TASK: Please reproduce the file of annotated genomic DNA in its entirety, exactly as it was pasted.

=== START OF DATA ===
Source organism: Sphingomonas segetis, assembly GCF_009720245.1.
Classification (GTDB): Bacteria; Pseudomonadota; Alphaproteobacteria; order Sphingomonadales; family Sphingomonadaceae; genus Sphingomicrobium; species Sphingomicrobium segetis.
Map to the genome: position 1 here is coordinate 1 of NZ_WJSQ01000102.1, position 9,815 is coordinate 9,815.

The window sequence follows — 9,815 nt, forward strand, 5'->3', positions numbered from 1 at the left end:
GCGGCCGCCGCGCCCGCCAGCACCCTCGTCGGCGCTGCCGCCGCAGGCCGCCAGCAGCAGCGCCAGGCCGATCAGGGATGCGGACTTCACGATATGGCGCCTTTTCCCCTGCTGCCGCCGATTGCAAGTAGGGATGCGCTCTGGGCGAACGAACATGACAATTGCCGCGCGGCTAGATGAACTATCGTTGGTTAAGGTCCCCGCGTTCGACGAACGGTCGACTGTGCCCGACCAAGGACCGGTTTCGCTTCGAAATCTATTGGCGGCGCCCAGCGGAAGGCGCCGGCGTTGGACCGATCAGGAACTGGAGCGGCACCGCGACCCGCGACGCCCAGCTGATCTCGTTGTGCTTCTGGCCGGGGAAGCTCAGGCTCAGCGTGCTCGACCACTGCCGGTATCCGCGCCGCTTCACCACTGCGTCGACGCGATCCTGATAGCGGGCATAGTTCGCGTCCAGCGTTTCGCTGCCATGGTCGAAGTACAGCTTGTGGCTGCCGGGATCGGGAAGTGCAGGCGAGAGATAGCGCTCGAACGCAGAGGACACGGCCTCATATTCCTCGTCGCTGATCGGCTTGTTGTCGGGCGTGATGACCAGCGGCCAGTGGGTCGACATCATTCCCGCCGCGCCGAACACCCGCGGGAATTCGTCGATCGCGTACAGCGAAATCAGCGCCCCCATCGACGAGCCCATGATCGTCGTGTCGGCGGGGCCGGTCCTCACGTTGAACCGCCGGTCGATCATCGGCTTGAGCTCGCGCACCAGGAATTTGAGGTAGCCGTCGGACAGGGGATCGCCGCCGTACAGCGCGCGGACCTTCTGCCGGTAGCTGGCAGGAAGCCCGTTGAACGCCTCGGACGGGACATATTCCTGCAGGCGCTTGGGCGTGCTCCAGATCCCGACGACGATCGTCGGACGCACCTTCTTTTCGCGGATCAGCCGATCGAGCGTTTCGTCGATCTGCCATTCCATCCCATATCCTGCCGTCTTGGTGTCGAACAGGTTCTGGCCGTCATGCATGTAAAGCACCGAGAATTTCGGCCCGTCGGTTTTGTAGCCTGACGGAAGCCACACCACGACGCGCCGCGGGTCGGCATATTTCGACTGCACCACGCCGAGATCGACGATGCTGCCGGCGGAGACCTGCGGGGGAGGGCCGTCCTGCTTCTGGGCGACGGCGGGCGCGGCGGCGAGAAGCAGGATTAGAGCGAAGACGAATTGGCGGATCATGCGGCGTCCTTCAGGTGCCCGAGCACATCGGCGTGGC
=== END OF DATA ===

Source organism: Sphingomonas segetis, assembly GCF_009720245.1.
Classification (GTDB): Bacteria; Pseudomonadota; Alphaproteobacteria; order Sphingomonadales; family Sphingomonadaceae; genus Sphingomicrobium; species Sphingomicrobium segetis.
Map to the genome: position 1 here is coordinate 1 of NZ_WJSQ01000102.1, position 9,815 is coordinate 9,815.

The window sequence follows — 9,815 nt, forward strand, 5'->3', positions numbered from 1 at the left end:
GCGGCCGCCGCGCCCGCCAGCACCCTCGTCGGCGCTGCCGCCGCAGGCCGCCAGCAGCAGCGCCAGGCCGATCAGGGATGCGGACTTCACGATATGGCGCCTTTTCCCCTGCTGCCGCCGATTGCAAGTAGGGATGCGCTCTGGGCGAACGAACATGACAATTGCCGCGCGGCTAGATGAACTATCGTTGGTTAAGGTCCCCGCGTTCGACGAACGGTCGACTGTGCCCGACCAAGGACCGGTTTCGCTTCGAAATCTATTGGCGGCGCCCAGCGGAAGGCGCCGGCGTTGGACCGATCAGGAACTGGAGCGGCACCGCGACCCGCGACGCCCAGCTGATCTCGTTGTGCTTCTGGCCGGGGAAGCTCAGGCTCAGCGTGCTCGACCACTGCCGGTATCCGCGCCGCTTCACCACTGCGTCGACGCGATCCTGATAGCGGGCATAGTTCGCGTCCAGCGTTTCGCTGCCATGGTCGAAGTACAGCTTGTGGCTGCCGGGATCGGGAAGTGCAGGCGAGAGATAGCGCTCGAACGCAGAGGACACGGCCTCATATTCCTCGTCGCTGATCGGCTTGTTGTCGGGCGTGATGACCAGCGGCCAGTGGGTCGACATCATTCCCGCCGCGCCGAACACCCGCGGGAATTCGTCGATCGCGTACAGCGAAATCAGCGCCCCCATCGACGAGCCCATGATCGTCGTGTCGGCGGGGCCGGTCCTCACGTTGAACCGCCGGTCGATCATCGGCTTGAGCTCGCGCACCAGGAATTTGAGGTAGCCGTCGGACAGGGGATCGCCGCCGTACAGCGCGCGGACCTTCTGCCGGTAGCTGGCAGGAAGCCCGTTGAACGCCTCGGACGGGACATATTCCTGCAGGCGCTTGGGCGTGCTCCAGATCCCGACGACGATCGTCGGACGCACCTTCTTTTCGCGGATCAGCCGATCGAGCGTTTCGTCGATCTGCCATTCCATCCCATATCCTGCCGTCTTGGTGTCGAACAGGTTCTGGCCGTCATGCATGTAAAGCACCGAGAATTTCGGCCCGTCGGTTTTGTAGCCTGACGGAAGCCACACCACGACGCGCCGCGGGTCGGCATATTTCGACTGCACCACGCCGAGATCGACGATGCTGCCGGCGGAGACCTGCGGGGGAGGGCCGTCCTGCTTCTGGGCGACGGCGGGCGCGGCGGCGAGAAGCAGGATTAGAGCGAAGACGAATTGGCGGATCATGCGGCGTCCTTCAGGTGCCCGAGCACATCGGCGTGGC